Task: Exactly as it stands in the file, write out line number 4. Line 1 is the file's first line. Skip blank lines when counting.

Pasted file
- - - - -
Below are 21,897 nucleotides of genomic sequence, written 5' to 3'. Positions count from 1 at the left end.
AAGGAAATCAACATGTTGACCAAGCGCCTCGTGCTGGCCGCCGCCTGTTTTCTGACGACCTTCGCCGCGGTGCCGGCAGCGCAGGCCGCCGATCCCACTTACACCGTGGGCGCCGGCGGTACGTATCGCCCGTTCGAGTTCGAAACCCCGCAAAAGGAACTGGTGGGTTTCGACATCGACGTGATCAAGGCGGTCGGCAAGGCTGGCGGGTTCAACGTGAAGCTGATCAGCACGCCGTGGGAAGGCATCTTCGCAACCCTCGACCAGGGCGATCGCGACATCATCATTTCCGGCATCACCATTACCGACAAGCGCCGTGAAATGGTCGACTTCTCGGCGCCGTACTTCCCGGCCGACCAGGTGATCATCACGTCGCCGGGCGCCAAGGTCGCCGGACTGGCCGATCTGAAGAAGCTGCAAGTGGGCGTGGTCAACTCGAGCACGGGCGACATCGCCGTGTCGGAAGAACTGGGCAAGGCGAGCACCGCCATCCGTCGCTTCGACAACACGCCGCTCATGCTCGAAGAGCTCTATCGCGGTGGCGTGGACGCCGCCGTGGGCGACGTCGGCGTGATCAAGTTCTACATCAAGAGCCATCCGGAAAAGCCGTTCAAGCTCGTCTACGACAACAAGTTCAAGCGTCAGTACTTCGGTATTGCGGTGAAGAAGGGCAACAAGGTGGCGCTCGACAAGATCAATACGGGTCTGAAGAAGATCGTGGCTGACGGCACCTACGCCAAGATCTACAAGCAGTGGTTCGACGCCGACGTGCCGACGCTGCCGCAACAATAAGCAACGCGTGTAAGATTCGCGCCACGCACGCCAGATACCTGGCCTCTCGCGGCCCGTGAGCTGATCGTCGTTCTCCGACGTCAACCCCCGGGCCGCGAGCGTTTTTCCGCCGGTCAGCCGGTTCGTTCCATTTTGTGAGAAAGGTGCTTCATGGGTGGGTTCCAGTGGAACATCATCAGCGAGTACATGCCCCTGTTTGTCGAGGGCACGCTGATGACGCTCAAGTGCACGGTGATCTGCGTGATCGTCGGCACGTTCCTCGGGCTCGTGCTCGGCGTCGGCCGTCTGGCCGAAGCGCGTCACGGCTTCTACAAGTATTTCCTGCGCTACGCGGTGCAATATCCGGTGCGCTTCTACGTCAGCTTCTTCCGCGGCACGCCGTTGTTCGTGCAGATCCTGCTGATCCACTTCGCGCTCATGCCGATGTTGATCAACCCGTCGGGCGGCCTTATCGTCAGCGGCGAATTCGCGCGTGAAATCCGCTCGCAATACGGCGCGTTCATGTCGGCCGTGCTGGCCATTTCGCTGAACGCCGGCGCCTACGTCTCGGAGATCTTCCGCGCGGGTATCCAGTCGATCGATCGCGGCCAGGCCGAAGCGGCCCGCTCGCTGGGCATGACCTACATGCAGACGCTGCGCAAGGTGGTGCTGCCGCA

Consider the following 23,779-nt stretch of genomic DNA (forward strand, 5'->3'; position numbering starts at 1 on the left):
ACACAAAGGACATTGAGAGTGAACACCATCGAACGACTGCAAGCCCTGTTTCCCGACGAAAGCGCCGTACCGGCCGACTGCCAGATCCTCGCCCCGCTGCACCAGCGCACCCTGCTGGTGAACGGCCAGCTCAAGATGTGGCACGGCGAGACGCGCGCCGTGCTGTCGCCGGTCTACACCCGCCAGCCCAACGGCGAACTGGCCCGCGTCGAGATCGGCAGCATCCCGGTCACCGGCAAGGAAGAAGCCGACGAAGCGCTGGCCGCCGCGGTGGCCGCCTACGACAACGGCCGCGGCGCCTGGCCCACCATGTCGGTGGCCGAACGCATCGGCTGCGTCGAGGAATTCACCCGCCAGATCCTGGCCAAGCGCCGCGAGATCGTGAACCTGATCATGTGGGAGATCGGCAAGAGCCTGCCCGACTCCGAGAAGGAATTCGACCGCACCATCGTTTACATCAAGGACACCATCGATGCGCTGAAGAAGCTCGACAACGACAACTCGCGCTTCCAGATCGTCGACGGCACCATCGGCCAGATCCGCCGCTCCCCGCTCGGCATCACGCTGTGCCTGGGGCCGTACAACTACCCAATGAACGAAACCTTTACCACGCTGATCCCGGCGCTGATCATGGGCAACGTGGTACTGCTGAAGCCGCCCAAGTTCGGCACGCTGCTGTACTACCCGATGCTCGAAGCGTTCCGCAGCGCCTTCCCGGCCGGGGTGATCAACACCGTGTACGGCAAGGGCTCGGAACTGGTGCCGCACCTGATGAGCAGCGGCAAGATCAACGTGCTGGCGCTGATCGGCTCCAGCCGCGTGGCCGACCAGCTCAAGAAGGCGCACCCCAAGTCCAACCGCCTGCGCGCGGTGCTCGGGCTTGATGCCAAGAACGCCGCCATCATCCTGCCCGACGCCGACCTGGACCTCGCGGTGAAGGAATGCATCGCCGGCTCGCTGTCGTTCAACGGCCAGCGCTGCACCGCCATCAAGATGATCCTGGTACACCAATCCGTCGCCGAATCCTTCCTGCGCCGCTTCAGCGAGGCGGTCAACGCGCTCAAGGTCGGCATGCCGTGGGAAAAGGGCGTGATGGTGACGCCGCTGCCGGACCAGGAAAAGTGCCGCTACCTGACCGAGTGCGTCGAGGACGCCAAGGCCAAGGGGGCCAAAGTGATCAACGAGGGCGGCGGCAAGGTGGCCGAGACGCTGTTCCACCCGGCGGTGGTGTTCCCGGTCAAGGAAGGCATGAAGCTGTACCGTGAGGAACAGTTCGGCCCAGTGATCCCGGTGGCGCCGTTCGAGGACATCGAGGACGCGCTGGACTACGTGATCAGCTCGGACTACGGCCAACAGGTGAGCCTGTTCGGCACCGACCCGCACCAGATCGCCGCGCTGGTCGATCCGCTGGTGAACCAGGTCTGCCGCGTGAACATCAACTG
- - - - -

ACACAAAGGACATTGAGAGTGAACACCATCGAACGACTGCAAGCCCTGTTTCCCGACGAAAGCGCCGTACCGGCCGACTGCCAGATCCTCGCCCCGCTGCACCAGCGCACCCTGCTGGTGAACGGCCAGCTCAAGATGTGGCACGGCGAGACGCGCGCCGTGCTGTCGCCGGTCTACACCCGCCAGCCCAACGGCGAACTGGCCCGCGTCGAGATCGGCAGCATCCCGGTCACCGGCAAGGAAGAAGCCGACGAAGCGCTGGCCGCCGCGGTGGCCGCCTACGACAACGGCCGCGGCGCCTGGCCCACCATGTCGGTGGCCGAACGCATCGGCTGCGTCGAGGAATTCACCCGCCAGATCCTGGCCAAGCGCCGCGAGATCGTGAACCTGATCATGTGGGAGATCGGCAAGAGCCTGCCCGACTCCGAGAAGGAATTCGACCGCACCATCGTTTACATCAAGGACACCATCGATGCGCTGAAGAAGCTCGACAACGACAACTCGCGCTTCCAGATCGTCGACGGCACCATCGGCCAGATCCGCCGCTCCCCGCTCGGCATCACGCTGTGCCTGGGGCCGTACAACTACCCAATGAACGAAACCTTTACCACGCTGATCCCGGCGCTGATCATGGGCAACGTGGTACTGCTGAAGCCGCCCAAGTTCGGCACGCTGCTGTACTACCCGATGCTCGAAGCGTTCCGCAGCGCCTTCCCGGCCGGGGTGATCAACACCGTGTACGGCAAGGGCTCGGAACTGGTGCCGCACCTGATGAGCAGCGGCAAGATCAACGTGCTGGCGCTGATCGGCTCCAGCCGCGTGGCCGACCAGCTCAAGAAGGCGCACCCCAAGTCCAACCGCCTGCGCGCGGTGCTCGGGCTTGATGCCAAGAACGCCGCCATCATCCTGCCCGACGCCGACCTGGACCTCGCGGTGAAGGAATGCATCGCCGGCTCGCTGTCGTTCAACGGCCAGCGCTGCACCGCCATCAAGATGATCCTGGTACACCAATCCGTCGCCGAATCCTTCCTGCGCCGCTTCAGCGAGGCGGTCAACGCGCTCAAGGTCGGCATGCCGTGGGAAAAGGGCGTGATGGTGACGCCGCTGCCGGACCAGGAAAAGTGCCGCTACCTGACCGAGTGCGTCGAGGACGCCAAGGCCAAGGGGGCCAAAGTGATCAACGAGGGCGGCGGCAAGGTGGCCGAGACGCTGTTCCACCCGGCGGTGGTGTTCCCGGTCAAGGAAGGCATGAAGCTGTACCGTGAGGAACAGTTCGGCCCAGTGATCCCGGTGGCGCCGTTCGAGGACATCGAGGACGCGCTGGACTACGTGATCAGCTCGGACTACGGCCAACAGGTGAGCCTGTTCGGCACCGACCCGCACCAGATCGCCGCGCTGGTCGATCCGCTGGTGAACCAGGTCTGCCGCGTGAACATCAACTG